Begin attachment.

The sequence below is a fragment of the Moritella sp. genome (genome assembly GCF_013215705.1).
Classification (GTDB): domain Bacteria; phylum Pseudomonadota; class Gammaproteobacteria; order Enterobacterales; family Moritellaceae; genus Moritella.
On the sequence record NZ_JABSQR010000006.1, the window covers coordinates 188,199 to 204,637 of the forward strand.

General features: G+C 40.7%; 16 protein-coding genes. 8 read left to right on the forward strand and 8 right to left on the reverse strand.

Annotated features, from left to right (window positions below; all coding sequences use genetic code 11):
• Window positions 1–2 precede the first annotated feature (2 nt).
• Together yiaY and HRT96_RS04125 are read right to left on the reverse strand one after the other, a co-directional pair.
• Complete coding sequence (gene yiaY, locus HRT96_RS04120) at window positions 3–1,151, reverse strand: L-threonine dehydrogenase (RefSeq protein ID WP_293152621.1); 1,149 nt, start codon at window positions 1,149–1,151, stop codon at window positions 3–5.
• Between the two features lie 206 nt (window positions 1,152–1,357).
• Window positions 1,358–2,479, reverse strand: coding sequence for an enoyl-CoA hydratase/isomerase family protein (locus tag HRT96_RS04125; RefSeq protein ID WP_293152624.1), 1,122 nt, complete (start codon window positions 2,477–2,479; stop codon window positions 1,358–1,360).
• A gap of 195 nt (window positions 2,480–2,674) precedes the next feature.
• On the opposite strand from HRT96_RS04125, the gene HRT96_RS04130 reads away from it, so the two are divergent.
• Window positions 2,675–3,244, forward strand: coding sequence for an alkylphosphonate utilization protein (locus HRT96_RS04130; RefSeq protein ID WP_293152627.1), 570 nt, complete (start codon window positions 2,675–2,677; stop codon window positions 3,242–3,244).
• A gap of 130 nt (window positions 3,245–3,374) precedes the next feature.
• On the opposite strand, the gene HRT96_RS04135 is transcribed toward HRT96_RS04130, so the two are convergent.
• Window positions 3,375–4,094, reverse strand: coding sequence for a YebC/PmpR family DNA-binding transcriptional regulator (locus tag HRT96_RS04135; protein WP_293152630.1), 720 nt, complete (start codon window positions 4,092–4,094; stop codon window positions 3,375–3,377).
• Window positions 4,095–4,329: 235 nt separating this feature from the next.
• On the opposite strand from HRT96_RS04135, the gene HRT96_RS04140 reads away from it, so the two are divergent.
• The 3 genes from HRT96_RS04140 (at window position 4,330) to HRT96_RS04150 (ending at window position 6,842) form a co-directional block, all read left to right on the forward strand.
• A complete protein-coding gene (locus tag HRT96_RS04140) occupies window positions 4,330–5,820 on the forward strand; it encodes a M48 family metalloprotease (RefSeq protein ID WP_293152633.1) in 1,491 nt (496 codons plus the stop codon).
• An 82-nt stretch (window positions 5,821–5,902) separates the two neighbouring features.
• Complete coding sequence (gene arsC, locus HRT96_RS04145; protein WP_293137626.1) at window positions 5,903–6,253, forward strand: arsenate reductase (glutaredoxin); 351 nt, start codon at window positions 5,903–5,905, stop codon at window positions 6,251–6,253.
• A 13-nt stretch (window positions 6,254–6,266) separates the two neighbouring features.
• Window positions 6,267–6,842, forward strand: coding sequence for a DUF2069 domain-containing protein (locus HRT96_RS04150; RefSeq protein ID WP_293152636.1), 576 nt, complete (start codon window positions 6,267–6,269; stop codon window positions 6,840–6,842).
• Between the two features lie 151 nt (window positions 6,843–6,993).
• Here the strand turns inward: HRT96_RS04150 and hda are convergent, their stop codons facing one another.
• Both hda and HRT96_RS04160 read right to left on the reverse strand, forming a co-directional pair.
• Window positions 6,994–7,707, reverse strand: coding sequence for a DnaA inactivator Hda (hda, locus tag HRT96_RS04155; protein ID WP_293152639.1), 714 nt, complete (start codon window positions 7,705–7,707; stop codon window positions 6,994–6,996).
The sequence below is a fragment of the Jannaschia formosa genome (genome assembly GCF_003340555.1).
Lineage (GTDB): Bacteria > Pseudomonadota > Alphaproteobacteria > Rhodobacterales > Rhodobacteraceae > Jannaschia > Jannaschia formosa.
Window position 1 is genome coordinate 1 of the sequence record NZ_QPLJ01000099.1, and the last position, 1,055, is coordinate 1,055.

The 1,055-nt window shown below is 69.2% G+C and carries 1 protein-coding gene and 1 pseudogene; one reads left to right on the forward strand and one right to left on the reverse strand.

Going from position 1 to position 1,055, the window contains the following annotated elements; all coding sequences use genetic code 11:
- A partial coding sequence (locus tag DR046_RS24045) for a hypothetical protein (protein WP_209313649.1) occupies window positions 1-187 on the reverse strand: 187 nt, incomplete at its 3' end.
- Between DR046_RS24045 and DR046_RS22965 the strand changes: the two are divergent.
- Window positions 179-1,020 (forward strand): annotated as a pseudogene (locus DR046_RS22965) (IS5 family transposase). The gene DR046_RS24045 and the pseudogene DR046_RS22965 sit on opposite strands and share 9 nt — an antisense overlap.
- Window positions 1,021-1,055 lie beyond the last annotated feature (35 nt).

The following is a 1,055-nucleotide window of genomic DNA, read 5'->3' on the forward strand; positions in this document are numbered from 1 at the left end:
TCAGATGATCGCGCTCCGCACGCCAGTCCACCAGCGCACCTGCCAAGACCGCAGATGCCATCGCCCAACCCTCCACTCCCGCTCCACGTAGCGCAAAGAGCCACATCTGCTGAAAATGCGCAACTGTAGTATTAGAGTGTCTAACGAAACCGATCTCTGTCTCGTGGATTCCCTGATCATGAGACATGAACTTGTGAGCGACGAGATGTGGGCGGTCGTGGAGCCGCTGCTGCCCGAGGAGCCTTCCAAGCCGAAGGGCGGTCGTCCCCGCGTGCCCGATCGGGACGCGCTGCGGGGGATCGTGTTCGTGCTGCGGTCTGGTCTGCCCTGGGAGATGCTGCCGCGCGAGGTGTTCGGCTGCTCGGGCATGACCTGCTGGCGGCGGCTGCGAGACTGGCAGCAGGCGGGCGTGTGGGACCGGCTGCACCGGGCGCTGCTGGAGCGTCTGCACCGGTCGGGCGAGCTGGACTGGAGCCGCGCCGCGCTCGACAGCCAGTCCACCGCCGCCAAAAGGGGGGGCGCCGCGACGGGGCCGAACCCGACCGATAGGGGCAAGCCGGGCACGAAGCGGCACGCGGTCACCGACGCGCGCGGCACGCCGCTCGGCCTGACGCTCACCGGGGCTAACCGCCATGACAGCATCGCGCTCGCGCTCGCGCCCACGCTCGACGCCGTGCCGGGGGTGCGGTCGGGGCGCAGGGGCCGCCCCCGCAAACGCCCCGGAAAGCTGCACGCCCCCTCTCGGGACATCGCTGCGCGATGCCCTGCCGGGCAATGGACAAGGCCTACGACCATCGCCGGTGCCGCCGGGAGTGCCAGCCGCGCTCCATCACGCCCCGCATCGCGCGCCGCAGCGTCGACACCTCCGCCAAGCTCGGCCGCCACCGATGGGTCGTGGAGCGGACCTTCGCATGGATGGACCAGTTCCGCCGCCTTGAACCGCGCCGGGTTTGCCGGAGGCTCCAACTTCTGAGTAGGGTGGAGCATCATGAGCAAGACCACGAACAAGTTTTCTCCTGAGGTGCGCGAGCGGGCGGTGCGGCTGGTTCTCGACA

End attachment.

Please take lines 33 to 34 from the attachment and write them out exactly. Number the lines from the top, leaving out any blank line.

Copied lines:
Going from position 1 to position 1,055, the window contains the following annotated elements; all coding sequences use genetic code 11:
- A partial coding sequence (locus tag DR046_RS24045) for a hypothetical protein (protein WP_209313649.1) occupies window positions 1-187 on the reverse strand: 187 nt, incomplete at its 3' end.